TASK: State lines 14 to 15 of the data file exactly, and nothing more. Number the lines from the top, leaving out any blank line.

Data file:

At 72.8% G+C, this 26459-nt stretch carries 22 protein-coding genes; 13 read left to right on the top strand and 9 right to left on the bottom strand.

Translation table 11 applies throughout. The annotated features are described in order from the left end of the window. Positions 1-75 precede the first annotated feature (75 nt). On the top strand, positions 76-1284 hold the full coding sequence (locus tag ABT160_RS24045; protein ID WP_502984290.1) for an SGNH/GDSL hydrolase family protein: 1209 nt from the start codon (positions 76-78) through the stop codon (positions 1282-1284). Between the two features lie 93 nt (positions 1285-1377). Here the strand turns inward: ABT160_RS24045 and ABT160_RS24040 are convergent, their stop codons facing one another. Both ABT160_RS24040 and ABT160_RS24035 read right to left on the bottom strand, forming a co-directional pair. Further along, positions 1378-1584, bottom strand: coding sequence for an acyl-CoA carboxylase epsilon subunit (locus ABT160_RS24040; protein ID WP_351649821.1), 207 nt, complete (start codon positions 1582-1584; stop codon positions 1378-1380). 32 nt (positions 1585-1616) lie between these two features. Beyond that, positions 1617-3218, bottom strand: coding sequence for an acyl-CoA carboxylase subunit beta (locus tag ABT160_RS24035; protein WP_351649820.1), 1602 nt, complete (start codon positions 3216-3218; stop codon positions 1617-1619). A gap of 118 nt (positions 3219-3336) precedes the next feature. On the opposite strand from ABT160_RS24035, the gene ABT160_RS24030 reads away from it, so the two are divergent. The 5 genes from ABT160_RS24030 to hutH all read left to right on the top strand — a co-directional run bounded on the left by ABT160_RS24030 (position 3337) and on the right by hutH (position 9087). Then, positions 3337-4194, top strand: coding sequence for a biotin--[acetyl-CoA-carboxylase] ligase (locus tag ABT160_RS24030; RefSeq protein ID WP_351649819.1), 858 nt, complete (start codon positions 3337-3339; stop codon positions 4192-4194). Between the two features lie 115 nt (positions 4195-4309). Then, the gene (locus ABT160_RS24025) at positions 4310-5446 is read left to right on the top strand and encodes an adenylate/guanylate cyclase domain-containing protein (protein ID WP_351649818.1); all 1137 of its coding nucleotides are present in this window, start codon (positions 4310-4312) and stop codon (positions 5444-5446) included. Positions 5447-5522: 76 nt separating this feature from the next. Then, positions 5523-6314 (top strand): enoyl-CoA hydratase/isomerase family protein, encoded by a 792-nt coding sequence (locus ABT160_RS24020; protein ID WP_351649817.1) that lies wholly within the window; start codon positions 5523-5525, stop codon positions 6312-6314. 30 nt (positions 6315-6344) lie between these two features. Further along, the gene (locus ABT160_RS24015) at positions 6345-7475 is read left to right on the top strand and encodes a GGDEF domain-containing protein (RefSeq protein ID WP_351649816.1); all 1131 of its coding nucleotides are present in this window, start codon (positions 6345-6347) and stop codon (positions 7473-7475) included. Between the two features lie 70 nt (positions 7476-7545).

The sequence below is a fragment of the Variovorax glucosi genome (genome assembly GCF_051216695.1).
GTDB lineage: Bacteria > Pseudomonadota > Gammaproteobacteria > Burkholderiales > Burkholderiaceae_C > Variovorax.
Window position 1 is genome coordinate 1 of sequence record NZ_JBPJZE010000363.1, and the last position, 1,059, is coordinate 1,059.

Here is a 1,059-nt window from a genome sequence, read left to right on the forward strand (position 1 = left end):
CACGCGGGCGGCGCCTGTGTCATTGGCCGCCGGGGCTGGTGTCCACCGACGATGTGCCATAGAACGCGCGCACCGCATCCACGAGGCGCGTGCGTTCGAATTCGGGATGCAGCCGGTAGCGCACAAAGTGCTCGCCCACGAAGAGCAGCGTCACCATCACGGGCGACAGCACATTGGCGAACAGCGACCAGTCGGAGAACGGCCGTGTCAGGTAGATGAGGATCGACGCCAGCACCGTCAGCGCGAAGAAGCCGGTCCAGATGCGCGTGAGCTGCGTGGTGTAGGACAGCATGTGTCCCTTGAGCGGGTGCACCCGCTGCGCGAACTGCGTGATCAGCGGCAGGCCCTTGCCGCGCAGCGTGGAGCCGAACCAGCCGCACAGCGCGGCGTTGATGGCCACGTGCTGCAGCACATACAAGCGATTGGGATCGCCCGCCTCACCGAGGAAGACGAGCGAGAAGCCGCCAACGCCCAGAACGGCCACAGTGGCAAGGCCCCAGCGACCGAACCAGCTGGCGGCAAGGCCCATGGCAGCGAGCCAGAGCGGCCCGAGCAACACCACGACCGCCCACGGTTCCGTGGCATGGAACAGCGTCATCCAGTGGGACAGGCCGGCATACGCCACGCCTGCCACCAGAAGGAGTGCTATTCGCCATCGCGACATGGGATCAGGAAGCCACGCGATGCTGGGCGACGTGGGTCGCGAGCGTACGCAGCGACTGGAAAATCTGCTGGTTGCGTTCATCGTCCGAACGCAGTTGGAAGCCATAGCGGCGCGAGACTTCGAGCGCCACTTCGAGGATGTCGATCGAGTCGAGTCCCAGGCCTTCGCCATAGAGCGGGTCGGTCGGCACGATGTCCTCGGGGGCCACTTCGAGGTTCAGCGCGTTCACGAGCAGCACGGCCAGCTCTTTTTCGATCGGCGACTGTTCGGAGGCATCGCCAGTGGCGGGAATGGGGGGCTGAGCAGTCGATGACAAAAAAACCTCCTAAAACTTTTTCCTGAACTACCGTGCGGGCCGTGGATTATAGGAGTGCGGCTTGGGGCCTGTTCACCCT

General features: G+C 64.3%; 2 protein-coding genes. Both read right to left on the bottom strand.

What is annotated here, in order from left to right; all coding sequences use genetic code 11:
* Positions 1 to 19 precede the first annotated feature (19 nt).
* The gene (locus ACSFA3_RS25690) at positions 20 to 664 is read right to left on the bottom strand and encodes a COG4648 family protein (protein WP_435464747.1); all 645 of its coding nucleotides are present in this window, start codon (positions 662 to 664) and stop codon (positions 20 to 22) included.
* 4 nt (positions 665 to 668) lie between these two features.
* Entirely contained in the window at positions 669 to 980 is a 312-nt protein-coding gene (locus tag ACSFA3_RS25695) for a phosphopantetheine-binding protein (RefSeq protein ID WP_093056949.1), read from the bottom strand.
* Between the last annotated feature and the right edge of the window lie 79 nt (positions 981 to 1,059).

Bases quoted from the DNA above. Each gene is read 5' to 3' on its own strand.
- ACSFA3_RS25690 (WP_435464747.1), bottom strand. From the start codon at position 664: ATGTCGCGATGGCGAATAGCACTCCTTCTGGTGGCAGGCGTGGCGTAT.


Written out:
* Between the last annotated feature and the right edge of the window lie 79 nt (positions 981 to 1,059).

Bases quoted from the DNA above. Each gene is read 5' to 3' on its own strand.